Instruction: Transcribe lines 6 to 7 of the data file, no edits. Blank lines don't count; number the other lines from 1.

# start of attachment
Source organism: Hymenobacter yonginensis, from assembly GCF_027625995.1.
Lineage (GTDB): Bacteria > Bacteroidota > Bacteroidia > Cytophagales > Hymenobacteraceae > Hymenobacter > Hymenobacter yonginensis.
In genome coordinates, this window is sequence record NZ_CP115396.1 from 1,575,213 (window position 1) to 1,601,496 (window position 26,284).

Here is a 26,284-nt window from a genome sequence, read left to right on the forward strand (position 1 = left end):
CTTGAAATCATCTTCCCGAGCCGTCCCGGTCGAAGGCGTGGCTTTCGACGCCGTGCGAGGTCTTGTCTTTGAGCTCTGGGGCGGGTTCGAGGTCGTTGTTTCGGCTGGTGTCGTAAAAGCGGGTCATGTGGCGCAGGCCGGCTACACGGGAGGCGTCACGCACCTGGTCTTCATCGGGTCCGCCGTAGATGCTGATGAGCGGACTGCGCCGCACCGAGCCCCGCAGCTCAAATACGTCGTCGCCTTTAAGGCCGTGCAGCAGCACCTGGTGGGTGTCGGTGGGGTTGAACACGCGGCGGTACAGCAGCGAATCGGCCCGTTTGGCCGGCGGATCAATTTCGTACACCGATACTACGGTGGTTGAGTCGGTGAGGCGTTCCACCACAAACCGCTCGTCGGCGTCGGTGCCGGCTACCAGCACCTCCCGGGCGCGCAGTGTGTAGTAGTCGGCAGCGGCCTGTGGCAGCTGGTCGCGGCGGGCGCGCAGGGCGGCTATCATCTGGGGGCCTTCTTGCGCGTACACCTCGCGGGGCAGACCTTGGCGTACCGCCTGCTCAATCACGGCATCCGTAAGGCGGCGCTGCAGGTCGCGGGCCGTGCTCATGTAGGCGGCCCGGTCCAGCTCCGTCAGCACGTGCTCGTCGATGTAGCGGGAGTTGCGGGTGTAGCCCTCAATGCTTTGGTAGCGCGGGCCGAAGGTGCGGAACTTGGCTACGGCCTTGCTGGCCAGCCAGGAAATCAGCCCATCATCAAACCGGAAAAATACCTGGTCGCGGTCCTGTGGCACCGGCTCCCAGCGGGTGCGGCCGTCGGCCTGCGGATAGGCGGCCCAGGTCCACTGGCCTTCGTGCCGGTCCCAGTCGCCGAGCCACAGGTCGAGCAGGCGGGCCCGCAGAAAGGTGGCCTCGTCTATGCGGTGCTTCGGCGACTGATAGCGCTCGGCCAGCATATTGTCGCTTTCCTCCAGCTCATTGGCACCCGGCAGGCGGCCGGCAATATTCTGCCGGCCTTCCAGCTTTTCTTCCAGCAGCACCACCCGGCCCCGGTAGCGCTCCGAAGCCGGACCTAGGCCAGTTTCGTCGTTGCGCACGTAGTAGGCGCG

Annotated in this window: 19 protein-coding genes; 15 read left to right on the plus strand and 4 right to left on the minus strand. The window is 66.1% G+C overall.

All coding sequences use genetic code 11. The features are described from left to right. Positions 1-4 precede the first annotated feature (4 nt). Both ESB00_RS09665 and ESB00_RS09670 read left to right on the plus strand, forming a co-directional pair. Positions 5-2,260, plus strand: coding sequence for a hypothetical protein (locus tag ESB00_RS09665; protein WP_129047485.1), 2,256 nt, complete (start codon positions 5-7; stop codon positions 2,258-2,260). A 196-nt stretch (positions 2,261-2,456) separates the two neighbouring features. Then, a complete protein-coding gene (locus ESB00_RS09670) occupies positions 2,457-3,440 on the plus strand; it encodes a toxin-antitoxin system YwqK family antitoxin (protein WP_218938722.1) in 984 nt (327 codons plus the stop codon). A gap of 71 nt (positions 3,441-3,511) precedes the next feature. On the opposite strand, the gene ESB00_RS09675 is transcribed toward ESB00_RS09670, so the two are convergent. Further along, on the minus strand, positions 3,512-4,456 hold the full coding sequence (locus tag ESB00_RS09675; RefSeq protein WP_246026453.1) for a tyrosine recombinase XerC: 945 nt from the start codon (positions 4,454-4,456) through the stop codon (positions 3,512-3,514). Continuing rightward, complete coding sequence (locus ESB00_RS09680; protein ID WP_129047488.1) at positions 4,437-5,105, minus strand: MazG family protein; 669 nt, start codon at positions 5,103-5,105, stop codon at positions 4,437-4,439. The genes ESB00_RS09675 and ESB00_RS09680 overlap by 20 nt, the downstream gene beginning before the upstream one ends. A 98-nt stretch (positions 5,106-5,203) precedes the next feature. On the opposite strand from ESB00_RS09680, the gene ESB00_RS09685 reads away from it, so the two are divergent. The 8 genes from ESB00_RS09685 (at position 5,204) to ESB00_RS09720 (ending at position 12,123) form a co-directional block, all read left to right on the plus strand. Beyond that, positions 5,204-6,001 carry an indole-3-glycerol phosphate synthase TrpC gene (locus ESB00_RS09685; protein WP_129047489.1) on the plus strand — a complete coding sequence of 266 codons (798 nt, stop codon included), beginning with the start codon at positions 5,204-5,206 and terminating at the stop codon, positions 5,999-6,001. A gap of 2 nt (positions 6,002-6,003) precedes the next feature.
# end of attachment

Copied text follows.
Annotated in this window: 19 protein-coding genes; 15 read left to right on the plus strand and 4 right to left on the minus strand. The window is 66.1% G+C overall.

All coding sequences use genetic code 11. The features are described from left to right. Positions 1-4 precede the first annotated feature (4 nt). Both ESB00_RS09665 and ESB00_RS09670 read left to right on the plus strand, forming a co-directional pair. Positions 5-2,260, plus strand: coding sequence for a hypothetical protein (locus tag ESB00_RS09665; protein WP_129047485.1), 2,256 nt, complete (start codon positions 5-7; stop codon positions 2,258-2,260). A 196-nt stretch (positions 2,261-2,456) separates the two neighbouring features. Then, a complete protein-coding gene (locus ESB00_RS09670) occupies positions 2,457-3,440 on the plus strand; it encodes a toxin-antitoxin system YwqK family antitoxin (protein WP_218938722.1) in 984 nt (327 codons plus the stop codon). A gap of 71 nt (positions 3,441-3,511) precedes the next feature. On the opposite strand, the gene ESB00_RS09675 is transcribed toward ESB00_RS09670, so the two are convergent. Further along, on the minus strand, positions 3,512-4,456 hold the full coding sequence (locus tag ESB00_RS09675; RefSeq protein WP_246026453.1) for a tyrosine recombinase XerC: 945 nt from the start codon (positions 4,454-4,456) through the stop codon (positions 3,512-3,514). Continuing rightward, complete coding sequence (locus ESB00_RS09680; protein ID WP_129047488.1) at positions 4,437-5,105, minus strand: MazG family protein; 669 nt, start codon at positions 5,103-5,105, stop codon at positions 4,437-4,439. The genes ESB00_RS09675 and ESB00_RS09680 overlap by 20 nt, the downstream gene beginning before the upstream one ends. A 98-nt stretch (positions 5,106-5,203) precedes the next feature. On the opposite strand from ESB00_RS09680, the gene ESB00_RS09685 reads away from it, so the two are divergent. The 8 genes from ESB00_RS09685 (at position 5,204) to ESB00_RS09720 (ending at position 12,123) form a co-directional block, all read left to right on the plus strand. Beyond that, positions 5,204-6,001 carry an indole-3-glycerol phosphate synthase TrpC gene (locus ESB00_RS09685; protein WP_129047489.1) on the plus strand — a complete coding sequence of 266 codons (798 nt, stop codon included), beginning with the start codon at positions 5,204-5,206 and terminating at the stop codon, positions 5,999-6,001. A gap of 2 nt (positions 6,002-6,003) precedes the next feature.